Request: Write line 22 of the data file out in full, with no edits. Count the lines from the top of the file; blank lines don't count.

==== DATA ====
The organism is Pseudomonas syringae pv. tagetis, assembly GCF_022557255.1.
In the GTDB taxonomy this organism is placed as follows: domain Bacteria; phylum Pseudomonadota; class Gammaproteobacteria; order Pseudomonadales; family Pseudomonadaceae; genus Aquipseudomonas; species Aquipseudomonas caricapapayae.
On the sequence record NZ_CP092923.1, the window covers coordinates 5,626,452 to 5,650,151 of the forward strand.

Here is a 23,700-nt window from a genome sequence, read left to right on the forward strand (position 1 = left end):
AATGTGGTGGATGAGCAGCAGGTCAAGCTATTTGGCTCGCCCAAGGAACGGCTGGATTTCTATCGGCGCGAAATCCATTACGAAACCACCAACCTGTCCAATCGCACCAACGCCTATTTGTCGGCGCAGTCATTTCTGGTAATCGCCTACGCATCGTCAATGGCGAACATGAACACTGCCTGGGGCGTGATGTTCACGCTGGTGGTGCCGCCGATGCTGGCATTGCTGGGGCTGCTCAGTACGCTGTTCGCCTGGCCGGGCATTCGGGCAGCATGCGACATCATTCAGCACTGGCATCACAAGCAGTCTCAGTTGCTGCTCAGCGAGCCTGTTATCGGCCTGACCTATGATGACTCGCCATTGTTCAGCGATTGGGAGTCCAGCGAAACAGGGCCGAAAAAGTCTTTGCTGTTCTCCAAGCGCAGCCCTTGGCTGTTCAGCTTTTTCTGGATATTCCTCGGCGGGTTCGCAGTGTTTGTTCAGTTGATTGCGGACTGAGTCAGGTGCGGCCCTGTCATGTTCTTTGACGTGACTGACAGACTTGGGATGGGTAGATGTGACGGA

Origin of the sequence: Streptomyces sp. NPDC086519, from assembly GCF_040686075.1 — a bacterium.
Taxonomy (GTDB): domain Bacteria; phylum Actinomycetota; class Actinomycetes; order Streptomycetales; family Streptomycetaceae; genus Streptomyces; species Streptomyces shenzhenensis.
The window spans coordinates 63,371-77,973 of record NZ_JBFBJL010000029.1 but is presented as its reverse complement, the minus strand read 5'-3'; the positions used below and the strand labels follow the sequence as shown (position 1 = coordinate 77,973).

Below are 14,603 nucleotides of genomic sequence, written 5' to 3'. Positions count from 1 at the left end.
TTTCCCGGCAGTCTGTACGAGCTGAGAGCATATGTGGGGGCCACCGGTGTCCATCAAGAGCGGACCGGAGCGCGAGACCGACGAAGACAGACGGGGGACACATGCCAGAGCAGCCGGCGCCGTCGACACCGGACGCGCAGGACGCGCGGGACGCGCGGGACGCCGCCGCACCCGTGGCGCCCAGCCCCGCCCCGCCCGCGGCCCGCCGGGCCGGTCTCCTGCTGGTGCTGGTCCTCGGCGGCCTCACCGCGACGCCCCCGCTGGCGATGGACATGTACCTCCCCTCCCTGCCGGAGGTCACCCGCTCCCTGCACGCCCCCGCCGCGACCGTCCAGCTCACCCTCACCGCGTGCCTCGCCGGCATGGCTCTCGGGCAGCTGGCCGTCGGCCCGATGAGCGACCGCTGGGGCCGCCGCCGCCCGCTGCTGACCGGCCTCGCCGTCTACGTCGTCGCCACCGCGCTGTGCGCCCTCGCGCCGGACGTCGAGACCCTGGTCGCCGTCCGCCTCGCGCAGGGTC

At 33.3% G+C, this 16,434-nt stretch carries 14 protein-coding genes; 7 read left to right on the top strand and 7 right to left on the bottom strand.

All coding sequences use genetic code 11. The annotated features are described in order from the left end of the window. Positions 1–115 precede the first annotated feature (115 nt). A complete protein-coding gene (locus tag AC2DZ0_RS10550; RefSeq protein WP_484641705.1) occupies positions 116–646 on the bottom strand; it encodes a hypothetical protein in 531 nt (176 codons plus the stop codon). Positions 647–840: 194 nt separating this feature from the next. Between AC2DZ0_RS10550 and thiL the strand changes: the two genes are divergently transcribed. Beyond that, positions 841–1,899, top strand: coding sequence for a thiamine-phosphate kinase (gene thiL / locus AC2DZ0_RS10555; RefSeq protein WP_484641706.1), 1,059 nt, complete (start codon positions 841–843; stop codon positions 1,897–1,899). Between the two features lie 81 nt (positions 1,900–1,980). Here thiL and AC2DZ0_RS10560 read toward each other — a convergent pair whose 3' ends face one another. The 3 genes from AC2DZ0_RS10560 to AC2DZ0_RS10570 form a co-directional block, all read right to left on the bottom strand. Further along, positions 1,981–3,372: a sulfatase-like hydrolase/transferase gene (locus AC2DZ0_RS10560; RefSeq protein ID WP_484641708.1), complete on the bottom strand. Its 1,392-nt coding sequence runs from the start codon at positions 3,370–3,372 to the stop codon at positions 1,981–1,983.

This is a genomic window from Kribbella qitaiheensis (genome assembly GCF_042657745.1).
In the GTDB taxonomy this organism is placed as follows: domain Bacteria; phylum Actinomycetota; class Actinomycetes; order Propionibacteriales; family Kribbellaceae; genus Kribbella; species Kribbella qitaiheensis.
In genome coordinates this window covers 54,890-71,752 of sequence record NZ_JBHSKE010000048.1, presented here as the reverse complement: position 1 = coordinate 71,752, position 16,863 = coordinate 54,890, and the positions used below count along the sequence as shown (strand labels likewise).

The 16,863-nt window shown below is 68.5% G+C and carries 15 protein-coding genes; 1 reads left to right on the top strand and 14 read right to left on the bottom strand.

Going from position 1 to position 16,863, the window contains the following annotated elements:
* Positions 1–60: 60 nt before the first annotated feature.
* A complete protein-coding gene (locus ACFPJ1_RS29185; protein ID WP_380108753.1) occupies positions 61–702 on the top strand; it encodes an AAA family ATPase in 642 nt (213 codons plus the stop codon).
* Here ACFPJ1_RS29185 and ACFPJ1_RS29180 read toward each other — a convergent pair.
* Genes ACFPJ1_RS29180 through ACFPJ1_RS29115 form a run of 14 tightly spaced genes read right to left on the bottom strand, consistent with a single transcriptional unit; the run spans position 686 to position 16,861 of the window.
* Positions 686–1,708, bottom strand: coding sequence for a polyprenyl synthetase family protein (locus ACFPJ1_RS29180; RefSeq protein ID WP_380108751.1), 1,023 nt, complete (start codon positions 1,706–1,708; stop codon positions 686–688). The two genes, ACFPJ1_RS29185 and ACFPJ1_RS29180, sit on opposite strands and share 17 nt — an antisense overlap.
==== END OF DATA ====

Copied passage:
* Positions 686–1,708, bottom strand: coding sequence for a polyprenyl synthetase family protein (locus ACFPJ1_RS29180; RefSeq protein ID WP_380108751.1), 1,023 nt, complete (start codon positions 1,706–1,708; stop codon positions 686–688). The two genes, ACFPJ1_RS29185 and ACFPJ1_RS29180, sit on opposite strands and share 17 nt — an antisense overlap.